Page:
Bar-Ilan Dedicates the Dahan Family Campus

Nick and Mira Dahan alongside the sculpture “A Time to Heal” in the Dahan Family Unity Park on the Dahan North Campus.

Aharon and Rachel Dahan were crucial to building the foundation of the Baltimore Jewish community. Due to his strong commitment to Judaism and Israel, Aharon created a $45 million endowment to the medical school at the prestigious Bar-Ilan University in Ramat Gan, Israel before he passed away in 2013. Bar-Ilan is Israel’s second largest educational institution.

“He created the endowment to help start the medical school and help endow it for scholarships and research,” their son Nissim (Nick) Dahan explained. Aharon was also a founder and past president of Beth Tfiloh Dahan Community School in Pikesville.

During Bar-Illan’s 64th annual session of the Board of Trustees, the university officially dedicated the Dahan Family campus in a special ceremony as a tribute to the benefactors. The Dahan family from Baltimore, France, and Israel were all present at the event, including 11 grandchildren, as well as representatives of the Dahan Foundation.

“It was a very moving tribute to my parents. It was very inspiring because it was for a very good cause. It’s something that I think does justice to their legacy and something that we could all be proud of,” Dahan said.

The son of a market manager and a homemaker, Aharon Dahan was born and raised in Tiberias, Israel, a mixed Jewish-Arab town near the Sea of Galilee. When he was 16, he joined the Haganah, the Jewish Agency’s fighting force. Two years later, he enlisted in the British navy. Dahan then joined Menachem Begin’s underground group, the Irgun, which fought for Jewish independence.

Rabbi Mitchell Wohlberg of Beth Tfiloh Congregation pointed out that Aharon Dahan was penniless when he came to the United States in 1958, yet always wanted to give to others. “Aharon Dahan was the finest human being I have ever met. His satisfaction came from giving to others,” Wohlberg said.

Bar-Ilan is in the process of building The Dahan Gate which is a very elaborate entrance into the campus. There were also monuments built called “A Time to Heal” located in Tzfat as well as the Dahan Unity Park. The ceremony shot videos at all three locations and were shown simultaneously to the crowd. Several people gave speeches including Nick Dahan, Dr. Zipora Schorr, Rabbi Wohlberg, Chairman of the Board, and President [Arie Zaban] of Bar-Ilan.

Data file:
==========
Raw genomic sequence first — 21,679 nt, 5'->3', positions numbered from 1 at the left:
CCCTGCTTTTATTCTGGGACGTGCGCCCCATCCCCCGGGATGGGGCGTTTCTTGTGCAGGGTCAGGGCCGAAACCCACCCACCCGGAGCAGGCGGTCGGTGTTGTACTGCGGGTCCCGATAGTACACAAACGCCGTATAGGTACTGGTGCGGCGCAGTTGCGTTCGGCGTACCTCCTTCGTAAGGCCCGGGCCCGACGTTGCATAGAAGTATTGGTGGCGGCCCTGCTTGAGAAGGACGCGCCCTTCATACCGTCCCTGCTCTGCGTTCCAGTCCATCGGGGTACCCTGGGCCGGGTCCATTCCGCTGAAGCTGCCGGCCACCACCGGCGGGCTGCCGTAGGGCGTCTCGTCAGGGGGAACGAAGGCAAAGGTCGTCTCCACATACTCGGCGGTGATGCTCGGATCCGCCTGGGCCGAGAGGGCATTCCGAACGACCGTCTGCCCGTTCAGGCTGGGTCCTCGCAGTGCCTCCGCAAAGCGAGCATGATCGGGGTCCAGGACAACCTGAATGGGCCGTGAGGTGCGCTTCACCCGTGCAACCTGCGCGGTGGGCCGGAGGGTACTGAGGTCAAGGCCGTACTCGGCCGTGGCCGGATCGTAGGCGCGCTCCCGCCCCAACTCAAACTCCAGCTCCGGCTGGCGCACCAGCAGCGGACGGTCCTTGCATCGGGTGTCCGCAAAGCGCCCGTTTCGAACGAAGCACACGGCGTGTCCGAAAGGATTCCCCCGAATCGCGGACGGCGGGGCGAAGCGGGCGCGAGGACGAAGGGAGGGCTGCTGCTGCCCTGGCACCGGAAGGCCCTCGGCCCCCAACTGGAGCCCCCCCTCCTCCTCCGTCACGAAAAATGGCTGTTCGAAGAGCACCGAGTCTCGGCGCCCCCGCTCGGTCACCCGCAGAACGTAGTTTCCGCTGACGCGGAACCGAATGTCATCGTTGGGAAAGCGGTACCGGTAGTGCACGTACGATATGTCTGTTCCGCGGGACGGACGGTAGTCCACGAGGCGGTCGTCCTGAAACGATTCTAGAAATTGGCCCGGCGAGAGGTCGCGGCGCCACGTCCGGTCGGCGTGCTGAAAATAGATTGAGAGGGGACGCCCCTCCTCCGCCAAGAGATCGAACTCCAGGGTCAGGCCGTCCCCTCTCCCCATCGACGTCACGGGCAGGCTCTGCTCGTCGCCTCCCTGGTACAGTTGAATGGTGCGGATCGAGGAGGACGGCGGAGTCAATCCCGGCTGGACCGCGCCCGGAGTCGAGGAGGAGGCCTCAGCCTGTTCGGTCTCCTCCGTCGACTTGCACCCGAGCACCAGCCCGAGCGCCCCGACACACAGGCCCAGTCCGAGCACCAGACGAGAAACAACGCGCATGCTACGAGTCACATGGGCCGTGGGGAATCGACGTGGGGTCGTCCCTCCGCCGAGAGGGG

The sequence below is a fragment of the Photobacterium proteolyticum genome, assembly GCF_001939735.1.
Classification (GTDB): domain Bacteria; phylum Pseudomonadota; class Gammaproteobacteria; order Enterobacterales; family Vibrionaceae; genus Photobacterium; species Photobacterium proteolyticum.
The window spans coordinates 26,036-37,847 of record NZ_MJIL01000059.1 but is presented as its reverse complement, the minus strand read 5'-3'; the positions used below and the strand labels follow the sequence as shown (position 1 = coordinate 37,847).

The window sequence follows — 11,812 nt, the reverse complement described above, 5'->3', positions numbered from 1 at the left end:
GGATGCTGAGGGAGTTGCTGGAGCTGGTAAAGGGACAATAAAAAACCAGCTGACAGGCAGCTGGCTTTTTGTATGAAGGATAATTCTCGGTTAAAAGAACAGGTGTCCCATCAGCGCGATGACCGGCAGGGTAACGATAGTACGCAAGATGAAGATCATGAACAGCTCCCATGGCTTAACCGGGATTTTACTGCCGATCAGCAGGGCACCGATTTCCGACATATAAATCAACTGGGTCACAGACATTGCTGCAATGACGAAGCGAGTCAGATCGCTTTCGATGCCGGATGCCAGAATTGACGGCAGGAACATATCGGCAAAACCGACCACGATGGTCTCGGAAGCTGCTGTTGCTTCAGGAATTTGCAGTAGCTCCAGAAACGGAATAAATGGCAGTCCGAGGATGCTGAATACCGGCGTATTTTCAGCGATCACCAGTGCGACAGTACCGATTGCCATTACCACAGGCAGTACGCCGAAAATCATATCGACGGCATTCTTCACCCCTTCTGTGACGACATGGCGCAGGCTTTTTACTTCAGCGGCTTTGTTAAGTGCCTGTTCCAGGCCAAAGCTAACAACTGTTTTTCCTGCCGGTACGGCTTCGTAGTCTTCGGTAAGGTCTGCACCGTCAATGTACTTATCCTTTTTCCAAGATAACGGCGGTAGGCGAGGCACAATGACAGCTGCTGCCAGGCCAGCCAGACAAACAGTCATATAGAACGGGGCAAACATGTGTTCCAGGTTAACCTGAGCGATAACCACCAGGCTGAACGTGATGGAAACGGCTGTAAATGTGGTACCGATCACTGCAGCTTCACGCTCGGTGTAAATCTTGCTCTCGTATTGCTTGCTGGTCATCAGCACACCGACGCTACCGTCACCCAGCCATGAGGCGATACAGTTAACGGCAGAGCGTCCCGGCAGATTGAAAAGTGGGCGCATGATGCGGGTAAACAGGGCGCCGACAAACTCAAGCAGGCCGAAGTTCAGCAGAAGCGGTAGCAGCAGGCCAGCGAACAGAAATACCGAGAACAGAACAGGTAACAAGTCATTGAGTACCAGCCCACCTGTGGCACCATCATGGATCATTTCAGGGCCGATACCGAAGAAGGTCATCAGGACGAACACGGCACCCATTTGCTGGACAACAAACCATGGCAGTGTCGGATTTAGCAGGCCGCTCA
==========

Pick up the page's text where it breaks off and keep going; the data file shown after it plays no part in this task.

Rachel and Aharon’s grandchildren and great-grandchildren awarded two dozen scholarships to those of Sephardic descent. Some of the awardees’ majors included: “economics, accounting, law, communications and political science, social work, education, literature, psychology, sociology, multidisciplinary studies, business administration, and land of Israel studies.”

Prof. Arie Zaban, President of Bar-Ilan, reminisced over the time he met Aharon Dahan, while working as Director of the University’s Institute of Nanotechnology and Advanced Materials. Prof. Zaban used the triangles that comprise the Star of David as an example to compare to who Mr. Dahan was. One triangle demonstrated that of Mr. Dahan’s public life. He was committed to Judaism, Zionism, and science. The other triangle was Mr. Dahan’s personal life. His love for family, his generosity, and how humble he was. Both triangles united to make a huge impact on Bar-Illan and the world. “We will continue this legacy and ensure that it lasts for generations,” said Zaban.

Dr. Zipora Schorr, Director of Education of the Beth Tfiloh Dahan Community School, Chairwoman of the Baltimore Schools Association, and Treasurer of the Dahan Foundation noted how Rachel Dahan’s Yahrzeit falls on Jerusalem day [28th of Iyar] and how 28 in Hebrew is koach, meaning strength. Rachel Dahan displayed strength throughout her life.

The Dahan family has been active in Bar-Illan University throughout the years. They established a Center for Culture, Society and Education in the Sephardic Heritage, scholarships for disadvantaged undergraduates from Israel’s periphery, Doctoral Fellowships of Excellence, and the Dahan Family Unity Park. They promoted scientific progress through their contributions to the University’s Nanotechnology Institute. They also established the Exodus Classroom Building reached out to new immigrants from the former Soviet Union; the Rabbi Harry Wohlberg Chair in Biblical Studies; the Electronic Technology building which anchors the University’s Engineering Complex; and a perpetual fund that ensures the future of Bar-Ilan’s Faculty of Medicine.

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